Have you ever wondered about the abbreviations on a prescription you've been given? Obviously you can't expect to be able to read the doctor's signature, but why not the rest? The answer is that a lot of these arcane jottings are Latin — holdovers from the distant past. It was Latin in which until a hundred or so years ago many educated people conversed ("philosophers" like Stephen Maturin in the O'Brian novels).

Some notations are pretty obscure, but the "s. i. d." (semel in die), "t. i. d." (ter in die), "ad lib." (ad libitum), "p.r.n" (pro re nata)* and some others are likely more common. I suppose these are still in use because doctors, nurses and pharmacists are all used to them and a conversion to English might do more harm than good. Of course, it might just be that the users rather like having a secret code to perplex the layman. "Quant. suff." (self-explanatory) is what you say to yourself when you put just enough vermouth into your Martini — or just enough Martini into yourself.

Somewhere years ago I read that "Calor, dolor, rubor, and tumor" were supposed to indicate disease. I looked it up, and found that as long ago as the first century A.D. a Roman encyclopedist called Celsus recorded these as the four classical signs of inflammation ("heat, pain, redness and swelling").

These Latin words (or something derived from them — "calorie," "dolorous," "rubicund," "tumor") are all currently in use. While there are vast numbers of words with Latin roots, and actual Latin words carried over into English and the Romance languages (such as French, Italian, Spanish, etc.), we need only look at medical terms to see what an effect Latin has had. For starters, we can add to the above nouns at least sudor, torpor, humor, rigor, frigor, stupor and pallor. "Doctor" too is Latin, the exact word meaning, interestingly enough, "teacher."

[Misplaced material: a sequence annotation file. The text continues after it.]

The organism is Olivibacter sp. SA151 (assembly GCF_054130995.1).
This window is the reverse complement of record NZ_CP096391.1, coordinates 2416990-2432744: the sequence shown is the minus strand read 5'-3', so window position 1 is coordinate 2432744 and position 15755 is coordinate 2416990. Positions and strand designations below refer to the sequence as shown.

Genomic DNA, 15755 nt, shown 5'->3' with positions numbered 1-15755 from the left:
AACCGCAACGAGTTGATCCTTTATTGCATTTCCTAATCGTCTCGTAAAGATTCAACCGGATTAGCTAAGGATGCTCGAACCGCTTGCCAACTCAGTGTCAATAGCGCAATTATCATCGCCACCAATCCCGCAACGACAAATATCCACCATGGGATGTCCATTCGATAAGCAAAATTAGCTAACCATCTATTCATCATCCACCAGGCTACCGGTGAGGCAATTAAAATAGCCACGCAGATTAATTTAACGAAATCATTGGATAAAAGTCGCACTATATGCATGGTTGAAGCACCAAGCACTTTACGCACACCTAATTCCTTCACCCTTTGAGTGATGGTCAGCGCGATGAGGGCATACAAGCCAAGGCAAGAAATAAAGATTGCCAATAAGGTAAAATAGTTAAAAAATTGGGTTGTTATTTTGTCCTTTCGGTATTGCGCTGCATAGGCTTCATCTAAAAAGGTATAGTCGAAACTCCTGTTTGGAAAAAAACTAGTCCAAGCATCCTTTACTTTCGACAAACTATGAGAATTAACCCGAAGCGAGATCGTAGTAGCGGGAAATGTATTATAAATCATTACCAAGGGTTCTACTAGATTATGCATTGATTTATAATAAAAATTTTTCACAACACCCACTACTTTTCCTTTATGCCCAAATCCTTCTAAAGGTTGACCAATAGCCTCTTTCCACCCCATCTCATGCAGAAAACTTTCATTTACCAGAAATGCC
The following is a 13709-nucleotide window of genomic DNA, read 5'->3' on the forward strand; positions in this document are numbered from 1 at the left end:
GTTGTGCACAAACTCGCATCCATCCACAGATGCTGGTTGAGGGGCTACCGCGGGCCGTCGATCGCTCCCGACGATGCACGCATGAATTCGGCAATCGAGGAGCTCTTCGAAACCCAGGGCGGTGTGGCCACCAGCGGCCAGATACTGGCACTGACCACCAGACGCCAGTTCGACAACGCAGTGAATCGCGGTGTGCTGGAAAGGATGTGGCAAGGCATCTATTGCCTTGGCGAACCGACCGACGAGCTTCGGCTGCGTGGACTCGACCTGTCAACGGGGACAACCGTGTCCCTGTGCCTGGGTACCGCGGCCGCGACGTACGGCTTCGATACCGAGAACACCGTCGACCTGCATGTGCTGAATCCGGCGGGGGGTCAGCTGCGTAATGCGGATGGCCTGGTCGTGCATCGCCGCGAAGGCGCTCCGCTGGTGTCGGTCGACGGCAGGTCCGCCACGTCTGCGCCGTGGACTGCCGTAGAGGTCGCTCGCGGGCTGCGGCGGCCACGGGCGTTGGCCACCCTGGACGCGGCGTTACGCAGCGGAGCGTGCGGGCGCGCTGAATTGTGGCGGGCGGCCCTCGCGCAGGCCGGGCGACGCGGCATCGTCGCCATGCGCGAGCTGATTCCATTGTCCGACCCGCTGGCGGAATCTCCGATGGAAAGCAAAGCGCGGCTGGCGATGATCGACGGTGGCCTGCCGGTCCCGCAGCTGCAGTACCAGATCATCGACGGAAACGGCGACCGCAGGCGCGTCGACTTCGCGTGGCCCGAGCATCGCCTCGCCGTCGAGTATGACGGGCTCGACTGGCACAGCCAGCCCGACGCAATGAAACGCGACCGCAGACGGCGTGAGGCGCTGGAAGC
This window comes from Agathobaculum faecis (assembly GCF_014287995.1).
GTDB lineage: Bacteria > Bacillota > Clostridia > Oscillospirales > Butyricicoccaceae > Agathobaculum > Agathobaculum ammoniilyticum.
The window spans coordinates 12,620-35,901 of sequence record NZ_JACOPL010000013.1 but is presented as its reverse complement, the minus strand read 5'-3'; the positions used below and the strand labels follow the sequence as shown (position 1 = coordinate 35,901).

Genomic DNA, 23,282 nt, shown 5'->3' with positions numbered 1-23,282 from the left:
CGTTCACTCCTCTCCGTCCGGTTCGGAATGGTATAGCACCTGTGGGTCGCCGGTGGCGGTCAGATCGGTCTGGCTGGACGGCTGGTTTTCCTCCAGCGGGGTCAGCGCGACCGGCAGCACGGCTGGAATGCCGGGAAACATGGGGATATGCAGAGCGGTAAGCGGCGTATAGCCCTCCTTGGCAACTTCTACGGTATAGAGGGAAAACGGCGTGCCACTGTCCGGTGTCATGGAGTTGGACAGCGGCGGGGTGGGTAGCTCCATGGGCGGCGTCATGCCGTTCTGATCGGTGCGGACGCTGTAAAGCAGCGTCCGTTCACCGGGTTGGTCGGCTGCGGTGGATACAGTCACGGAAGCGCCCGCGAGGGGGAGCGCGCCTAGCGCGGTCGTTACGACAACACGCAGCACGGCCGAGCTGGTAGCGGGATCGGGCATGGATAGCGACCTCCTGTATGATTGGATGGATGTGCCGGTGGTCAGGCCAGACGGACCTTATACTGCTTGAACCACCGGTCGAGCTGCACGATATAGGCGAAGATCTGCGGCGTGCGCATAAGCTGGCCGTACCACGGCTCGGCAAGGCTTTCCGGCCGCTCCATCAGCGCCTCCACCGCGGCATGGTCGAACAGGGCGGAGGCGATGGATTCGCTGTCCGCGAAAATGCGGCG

Having in mind that doctors use Latin to make (or at least with the effect of making) their prescriptions incomprehensible to the ordinary mortal, it might be amusing to challenge them. The next time you go for your physical, how about saying, "Well, Doc, when I work out I seem to generate calor and sudor followed by frigor, and the other night I experienced stupor followed by torpor. It may have been what I had to drink since the following morning I noticed dolor and pallor." "A little learning is a dangerous thing," (s)he will reply, administering your shot with extra vigor.

There are lots more Latin words describing bodily conditions and functions. The terms "salivation, urination, digestion, defecation, regurgitation, constipation, and palpitation" are in regular use and will be familiar to almost everyone.

The following terms are more obscure. I suppose a medical education requires the student to learn all these, but it might be interesting to know how current they are. To paraphrase what the lieutenant in the mid-19th century cartoon said about cavalry in warfare, these terms might "lend class to what might otherwise be a mere vulgar description."

Do you know or can you guess these gems? (Just to keep you alert, there are a couple of non-medical "-ions" thrown in.) Micturition, parturition, eructation, defalcation, ejaculation, decapitation, exsanguination, peregrination and sternutation. They have a nice ring to them, don't you think?

You could try them out on your "health professional" to keep him (her) on his (her) toes. You may feel timid about doing this — maybe even torpid, tepid, torrid, tumid or turgid — but very likely not tabid. Just don't forget to learn them yourself first.

* once a day, three times a day, as you want, as situation requires.

¢¢¢

Jonathan Wells of Newbury can be contacted with comments at Jon3sticks@aolL.com.

Trending Video

Recommended for you